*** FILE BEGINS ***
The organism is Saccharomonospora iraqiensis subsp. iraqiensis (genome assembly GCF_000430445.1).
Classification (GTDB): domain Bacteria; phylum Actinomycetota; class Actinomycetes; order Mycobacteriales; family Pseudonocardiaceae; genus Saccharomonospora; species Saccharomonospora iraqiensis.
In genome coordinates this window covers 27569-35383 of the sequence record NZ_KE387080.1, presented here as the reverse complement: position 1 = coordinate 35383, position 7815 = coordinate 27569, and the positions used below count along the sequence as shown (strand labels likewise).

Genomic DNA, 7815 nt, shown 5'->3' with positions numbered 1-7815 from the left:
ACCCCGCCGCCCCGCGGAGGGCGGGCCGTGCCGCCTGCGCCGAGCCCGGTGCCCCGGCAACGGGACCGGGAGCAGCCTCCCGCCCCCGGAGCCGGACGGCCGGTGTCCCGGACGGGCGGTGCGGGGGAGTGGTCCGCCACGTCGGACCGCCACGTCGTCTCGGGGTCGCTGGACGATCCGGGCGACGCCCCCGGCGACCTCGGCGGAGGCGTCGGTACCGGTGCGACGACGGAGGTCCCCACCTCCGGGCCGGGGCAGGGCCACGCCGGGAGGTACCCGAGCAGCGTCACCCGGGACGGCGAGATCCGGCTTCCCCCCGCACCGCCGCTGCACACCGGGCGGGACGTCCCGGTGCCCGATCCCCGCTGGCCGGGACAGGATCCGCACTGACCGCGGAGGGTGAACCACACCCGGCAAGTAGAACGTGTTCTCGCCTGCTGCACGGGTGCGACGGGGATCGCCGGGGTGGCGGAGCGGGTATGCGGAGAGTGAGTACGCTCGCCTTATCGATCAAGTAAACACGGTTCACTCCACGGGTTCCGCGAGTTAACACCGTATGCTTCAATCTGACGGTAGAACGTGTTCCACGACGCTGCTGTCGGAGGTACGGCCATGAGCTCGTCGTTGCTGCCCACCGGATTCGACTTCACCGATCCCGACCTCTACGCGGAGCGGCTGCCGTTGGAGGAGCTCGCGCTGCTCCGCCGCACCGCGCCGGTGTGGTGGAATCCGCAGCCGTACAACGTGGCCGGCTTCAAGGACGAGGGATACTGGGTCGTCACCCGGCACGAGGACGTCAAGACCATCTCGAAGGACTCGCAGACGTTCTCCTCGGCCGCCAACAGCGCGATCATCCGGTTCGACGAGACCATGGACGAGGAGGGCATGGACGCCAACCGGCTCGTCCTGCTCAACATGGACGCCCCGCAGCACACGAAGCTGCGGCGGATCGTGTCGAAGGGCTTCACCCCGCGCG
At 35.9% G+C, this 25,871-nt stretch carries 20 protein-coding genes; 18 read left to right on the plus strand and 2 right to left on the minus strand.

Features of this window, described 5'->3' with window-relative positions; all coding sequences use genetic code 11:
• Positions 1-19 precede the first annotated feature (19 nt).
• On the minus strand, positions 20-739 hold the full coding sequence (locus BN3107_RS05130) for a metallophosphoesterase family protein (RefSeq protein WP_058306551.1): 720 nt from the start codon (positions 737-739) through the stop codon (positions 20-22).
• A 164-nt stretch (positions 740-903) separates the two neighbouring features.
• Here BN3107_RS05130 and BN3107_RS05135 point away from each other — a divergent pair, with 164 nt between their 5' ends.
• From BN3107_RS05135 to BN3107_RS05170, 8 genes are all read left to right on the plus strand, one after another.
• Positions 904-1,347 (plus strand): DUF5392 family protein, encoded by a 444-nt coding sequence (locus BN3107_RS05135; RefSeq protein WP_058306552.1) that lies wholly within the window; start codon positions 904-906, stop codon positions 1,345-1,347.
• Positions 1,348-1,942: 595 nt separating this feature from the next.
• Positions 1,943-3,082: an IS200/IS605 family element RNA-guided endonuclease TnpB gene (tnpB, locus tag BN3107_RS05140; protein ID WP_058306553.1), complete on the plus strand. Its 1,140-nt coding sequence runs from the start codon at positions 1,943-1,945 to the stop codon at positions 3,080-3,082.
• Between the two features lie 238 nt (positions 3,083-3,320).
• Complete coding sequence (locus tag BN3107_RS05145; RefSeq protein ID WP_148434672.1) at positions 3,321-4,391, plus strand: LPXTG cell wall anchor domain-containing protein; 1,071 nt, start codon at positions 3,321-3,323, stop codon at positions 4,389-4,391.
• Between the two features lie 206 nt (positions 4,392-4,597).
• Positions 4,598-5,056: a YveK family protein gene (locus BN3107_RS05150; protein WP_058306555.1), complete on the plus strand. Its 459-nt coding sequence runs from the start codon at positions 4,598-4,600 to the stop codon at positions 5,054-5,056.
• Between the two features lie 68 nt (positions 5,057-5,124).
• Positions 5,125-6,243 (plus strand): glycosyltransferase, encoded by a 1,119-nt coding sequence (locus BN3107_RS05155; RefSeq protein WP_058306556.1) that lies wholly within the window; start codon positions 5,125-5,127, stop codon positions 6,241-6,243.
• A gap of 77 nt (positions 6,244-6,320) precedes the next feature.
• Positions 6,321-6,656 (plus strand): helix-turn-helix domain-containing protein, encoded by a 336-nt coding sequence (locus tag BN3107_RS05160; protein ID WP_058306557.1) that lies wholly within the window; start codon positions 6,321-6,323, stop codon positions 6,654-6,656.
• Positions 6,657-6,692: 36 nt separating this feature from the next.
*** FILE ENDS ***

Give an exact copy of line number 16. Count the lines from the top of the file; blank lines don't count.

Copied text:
• Between the two features lie 238 nt (positions 3,083-3,320).